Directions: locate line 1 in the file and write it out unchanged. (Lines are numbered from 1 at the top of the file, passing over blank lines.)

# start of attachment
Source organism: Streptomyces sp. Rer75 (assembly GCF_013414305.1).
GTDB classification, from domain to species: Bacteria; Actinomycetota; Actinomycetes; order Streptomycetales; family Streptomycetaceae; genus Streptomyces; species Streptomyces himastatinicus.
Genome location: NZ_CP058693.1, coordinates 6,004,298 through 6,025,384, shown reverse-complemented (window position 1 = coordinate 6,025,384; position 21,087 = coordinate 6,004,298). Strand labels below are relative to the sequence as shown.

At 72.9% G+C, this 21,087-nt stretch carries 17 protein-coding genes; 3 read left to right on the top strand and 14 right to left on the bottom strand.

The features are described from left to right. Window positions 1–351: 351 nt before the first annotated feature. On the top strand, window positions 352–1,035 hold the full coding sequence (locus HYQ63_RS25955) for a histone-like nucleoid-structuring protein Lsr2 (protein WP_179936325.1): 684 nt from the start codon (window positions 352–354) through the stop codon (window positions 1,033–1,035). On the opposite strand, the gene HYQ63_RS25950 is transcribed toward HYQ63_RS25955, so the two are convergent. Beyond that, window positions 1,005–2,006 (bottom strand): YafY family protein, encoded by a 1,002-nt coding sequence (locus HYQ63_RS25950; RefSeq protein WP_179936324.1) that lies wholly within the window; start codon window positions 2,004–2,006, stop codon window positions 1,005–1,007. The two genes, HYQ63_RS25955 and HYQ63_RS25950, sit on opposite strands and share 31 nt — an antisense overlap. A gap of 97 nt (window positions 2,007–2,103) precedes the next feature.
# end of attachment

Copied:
Source organism: Streptomyces sp. Rer75 (assembly GCF_013414305.1).